Grasping at phantoms not long sliall we roam Heaven our home J Heaven our homei Soon we'll be going to Heaven our home 2 Beautiful earth! * .bfmofir el;: .' :: T q 9 el 3 si Jd a s .'•.r s o B'h b L-jt^.'^ I ed* : ed& 'JO'? Thence they moved to what in my boyhood was the home of i Ssurion Staples — ^up on the hill next to Wllmoth Staples'sl Jotham Staples'e wife dying. Thomas Bretherlck, Axmt Mary (Crockett) Bretherlck already owned and was living in the house now owned and occupied by Hervey Partridge when she married her second husband- --Amos Bitthews. ««" THB CSOCKETT FAMILY owned / eith«r a mowing- raaohlne er a horse-rake tmtil after he 'nae B«ix*rled and he uras among the first to purchase farm machin- ery In this vicinity!

of the morn, on the treeze flying Tell us how swiftly we're passing away Beautiful things, "born tut to perish Go as the snowflake is lost in the foam Passing awajr, all that we cherish All things are telling that earth's not our home Chorus- -- Heaven our homel Heaven our home! Prom there they moved over to Uncle Kelson's father's later the Phil Holmes place. ¥»ther never -•»A ^'i saw ;t I-'--tryomfm; aisw aftow ratal; gitirii'frt'i'^reir lo bod&em odi ©'law warrla finj B onod riotdv at "ason Ji-aii Jct'a few B rf^gaot^s «!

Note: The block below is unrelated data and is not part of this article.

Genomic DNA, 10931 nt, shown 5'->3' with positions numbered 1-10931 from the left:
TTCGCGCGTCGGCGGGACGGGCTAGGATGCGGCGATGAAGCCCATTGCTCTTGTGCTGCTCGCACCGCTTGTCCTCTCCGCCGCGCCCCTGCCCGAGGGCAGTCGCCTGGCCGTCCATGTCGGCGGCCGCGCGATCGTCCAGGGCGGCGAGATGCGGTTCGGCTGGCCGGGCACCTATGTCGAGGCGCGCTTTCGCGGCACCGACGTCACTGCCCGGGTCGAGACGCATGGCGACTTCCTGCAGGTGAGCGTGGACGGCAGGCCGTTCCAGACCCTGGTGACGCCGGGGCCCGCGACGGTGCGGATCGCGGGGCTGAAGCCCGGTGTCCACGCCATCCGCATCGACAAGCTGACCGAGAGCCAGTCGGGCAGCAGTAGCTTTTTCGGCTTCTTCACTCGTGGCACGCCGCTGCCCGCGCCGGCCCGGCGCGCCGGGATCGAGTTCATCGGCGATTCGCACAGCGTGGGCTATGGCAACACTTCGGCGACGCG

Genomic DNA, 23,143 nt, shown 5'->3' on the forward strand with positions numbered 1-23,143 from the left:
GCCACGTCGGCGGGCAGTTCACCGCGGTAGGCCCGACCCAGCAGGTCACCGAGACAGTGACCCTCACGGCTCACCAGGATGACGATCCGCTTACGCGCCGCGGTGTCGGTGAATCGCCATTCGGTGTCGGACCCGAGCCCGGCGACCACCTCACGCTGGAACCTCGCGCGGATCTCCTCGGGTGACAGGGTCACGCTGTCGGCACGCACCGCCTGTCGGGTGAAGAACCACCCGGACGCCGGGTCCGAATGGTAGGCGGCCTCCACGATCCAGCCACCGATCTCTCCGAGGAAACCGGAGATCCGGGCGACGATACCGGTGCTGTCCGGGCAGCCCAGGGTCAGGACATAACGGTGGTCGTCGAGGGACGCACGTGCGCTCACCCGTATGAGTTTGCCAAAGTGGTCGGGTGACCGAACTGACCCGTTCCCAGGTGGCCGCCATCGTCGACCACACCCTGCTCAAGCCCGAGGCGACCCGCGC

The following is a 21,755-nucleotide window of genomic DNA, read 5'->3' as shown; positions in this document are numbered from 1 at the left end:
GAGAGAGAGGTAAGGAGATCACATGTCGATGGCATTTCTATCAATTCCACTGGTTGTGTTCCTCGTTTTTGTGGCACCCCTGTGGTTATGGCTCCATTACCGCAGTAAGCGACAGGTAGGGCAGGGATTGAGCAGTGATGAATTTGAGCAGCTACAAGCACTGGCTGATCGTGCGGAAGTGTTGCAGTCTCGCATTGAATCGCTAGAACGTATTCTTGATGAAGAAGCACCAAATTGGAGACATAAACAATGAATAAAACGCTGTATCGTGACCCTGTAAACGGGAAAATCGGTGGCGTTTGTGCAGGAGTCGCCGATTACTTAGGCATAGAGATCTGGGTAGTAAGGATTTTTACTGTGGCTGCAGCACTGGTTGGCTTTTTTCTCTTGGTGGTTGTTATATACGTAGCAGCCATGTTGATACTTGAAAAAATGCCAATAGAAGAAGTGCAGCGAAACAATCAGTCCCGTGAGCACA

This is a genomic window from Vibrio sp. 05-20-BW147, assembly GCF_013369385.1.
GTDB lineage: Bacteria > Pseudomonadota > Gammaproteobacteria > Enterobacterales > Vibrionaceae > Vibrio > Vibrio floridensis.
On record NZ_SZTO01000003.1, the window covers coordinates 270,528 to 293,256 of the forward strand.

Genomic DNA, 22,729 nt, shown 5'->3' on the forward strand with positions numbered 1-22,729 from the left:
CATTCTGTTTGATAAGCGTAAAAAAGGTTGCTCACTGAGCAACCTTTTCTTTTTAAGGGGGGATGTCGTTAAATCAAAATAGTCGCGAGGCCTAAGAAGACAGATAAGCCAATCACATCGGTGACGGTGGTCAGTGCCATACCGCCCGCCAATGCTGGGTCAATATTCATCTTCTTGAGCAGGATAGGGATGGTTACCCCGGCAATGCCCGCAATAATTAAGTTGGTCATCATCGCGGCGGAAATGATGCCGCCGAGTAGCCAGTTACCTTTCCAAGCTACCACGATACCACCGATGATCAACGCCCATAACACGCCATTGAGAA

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Why am I so weak and weary — See how short my hreath All around to me seems darkness- Tell me, comrades, Is this Ahi well'I knew your answer- To my fate I'll meekly "bow /death If you'll only tell me truly- Who iftdll care for mother now Chorus Soon with angels I'll he marching With "bright laurels on my hrow I have for my country fallen Who will care for mother now Who will comfort her in sorrow- WItc will dry the falling tear Gently smooth her wrinkled forehead-Who vrlll whisper words of Even now I think I see her kneeling, praying for me, how /cheer . or -issr^-— :rf.vlli3t 'JIJ: X Xlivi' I-el J-tscf 'sdt o. 1 I am one of those unlucky chape "Who once did fall in love With a being fair beyond compare She wa,s miy ti^rtle dove Her hair was black and curly And the handsomest ever was seen And the way she earned her livelihood Was running a eev/ing nachine Chorus Oh, I fairly lost my heart And I wish I never had seen That female fair v/ith curly hair That ran the sev/ing macliine 2 The first time that I met her ' Twas at a dashing shop At Thomas's Block, Number Two At the window I did stop The signs that passed between us I'm sure no other had seen Por I made" it all right to meet her that night When she'd done v/ith her sewing machine _ Chorus:- 3 I took her to the Botanic Gardens And for her fare I paid As we were walking along Said she, - I feel afraid Of losing all my money And she gave me such a look And said, - Kind sir, will you please take care Of this,, my pocket book Chorus :- 4- (Continued on next page)- ...,....„ "gio X'' ..-...„ ..,. and die Chcrus:- 4 I've love in my pocket But none in ray heart I have but a little I share you all. Nellie -(she was named Helen Itlaria for Uncle Alba's sisters (? Staples of Stooktcn on March 23, 1867 — - And although he used to "boss her 'round" W |i till -fciip ■■.,»ii,.i ^ a M . svi X woxt attoa Jboa wofiiw a'scfoo B'u "rail.*' x{3«o fil OOOlf)- OO. J" jtl Atqjs O if&irfw le j&na -{Jb«w0 XXlta srf r Co Mw to ©ofta Xstf e'i* brt B -tela « ^nito Bfia oiwr ,ie*BJSrtt a«w no^jlodd-" to M0ita X^^^ i-T nami3 qwota *Ji^i* to hn&lni.